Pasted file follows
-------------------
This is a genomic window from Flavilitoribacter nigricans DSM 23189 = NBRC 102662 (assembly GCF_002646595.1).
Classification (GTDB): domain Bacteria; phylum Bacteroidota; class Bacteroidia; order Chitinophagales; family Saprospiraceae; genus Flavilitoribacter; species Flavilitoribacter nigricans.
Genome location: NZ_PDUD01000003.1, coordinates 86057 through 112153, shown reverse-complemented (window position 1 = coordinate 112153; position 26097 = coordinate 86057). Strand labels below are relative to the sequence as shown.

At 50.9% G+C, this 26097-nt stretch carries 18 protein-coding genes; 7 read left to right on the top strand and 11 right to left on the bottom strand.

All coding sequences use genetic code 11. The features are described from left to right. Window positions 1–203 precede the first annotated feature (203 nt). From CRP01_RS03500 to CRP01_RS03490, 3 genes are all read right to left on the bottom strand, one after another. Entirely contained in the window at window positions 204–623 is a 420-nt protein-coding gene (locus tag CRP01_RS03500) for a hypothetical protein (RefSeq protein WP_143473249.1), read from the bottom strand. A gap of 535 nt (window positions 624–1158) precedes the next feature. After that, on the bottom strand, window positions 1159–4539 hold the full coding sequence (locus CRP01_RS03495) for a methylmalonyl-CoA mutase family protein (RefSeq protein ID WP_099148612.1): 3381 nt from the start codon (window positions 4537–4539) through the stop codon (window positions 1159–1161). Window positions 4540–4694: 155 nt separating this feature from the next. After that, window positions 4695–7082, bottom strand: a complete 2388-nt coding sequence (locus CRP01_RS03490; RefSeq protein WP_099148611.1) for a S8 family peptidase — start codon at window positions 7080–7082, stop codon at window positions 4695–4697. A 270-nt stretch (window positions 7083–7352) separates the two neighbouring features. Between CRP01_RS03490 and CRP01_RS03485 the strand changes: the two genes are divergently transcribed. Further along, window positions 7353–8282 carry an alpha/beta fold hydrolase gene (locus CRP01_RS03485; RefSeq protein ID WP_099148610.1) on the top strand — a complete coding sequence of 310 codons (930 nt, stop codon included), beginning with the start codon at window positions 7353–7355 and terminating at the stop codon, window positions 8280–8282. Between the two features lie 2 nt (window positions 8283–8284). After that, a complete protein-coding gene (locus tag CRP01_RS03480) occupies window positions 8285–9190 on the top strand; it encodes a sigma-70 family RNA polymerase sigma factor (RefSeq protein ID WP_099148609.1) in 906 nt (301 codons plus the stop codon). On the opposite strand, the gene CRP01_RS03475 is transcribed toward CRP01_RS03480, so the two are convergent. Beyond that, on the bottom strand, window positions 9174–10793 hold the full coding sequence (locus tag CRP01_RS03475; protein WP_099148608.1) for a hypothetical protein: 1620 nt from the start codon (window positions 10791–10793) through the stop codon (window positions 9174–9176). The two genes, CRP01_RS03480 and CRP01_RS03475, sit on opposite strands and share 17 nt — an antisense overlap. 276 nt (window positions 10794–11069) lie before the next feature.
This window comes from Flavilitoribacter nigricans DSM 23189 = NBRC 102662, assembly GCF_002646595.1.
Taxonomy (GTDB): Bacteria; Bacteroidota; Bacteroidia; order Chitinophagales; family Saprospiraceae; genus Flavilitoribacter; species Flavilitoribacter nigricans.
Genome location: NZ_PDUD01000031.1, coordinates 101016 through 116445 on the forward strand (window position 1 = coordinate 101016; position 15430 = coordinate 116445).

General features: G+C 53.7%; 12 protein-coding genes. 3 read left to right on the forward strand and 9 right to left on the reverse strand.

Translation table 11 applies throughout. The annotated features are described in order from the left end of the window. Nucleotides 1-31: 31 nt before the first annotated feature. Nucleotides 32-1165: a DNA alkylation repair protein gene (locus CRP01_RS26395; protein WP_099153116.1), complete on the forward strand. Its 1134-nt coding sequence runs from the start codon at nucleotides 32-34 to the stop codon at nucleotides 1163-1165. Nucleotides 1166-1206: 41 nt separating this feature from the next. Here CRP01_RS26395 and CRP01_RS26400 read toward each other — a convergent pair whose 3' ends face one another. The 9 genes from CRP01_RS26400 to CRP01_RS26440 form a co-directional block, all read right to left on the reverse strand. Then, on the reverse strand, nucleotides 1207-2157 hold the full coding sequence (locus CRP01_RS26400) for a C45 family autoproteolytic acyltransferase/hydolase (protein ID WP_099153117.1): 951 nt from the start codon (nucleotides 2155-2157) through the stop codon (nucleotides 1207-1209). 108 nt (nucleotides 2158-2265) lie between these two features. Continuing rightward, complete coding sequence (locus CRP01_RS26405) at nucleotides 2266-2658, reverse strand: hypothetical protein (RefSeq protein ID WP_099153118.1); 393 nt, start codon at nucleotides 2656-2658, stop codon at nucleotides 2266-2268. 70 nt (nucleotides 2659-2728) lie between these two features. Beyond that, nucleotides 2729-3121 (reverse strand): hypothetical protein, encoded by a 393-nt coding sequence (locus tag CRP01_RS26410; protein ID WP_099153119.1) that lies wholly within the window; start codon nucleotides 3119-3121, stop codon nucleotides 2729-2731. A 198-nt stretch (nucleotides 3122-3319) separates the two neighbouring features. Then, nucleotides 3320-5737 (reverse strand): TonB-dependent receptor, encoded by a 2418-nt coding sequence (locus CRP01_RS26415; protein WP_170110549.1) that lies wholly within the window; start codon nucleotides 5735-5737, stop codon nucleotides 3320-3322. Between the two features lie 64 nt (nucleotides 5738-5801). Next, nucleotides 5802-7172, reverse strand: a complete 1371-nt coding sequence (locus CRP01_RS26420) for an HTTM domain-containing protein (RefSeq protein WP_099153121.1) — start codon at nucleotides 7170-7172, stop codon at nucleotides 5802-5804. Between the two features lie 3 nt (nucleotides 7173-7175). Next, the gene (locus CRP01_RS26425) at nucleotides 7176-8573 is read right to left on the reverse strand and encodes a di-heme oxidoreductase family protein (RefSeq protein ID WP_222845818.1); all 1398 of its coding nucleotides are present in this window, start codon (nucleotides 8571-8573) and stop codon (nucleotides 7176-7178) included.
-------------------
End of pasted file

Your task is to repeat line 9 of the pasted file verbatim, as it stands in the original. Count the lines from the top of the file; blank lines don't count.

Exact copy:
General features: G+C 53.7%; 12 protein-coding genes. 3 read left to right on the forward strand and 9 right to left on the reverse strand.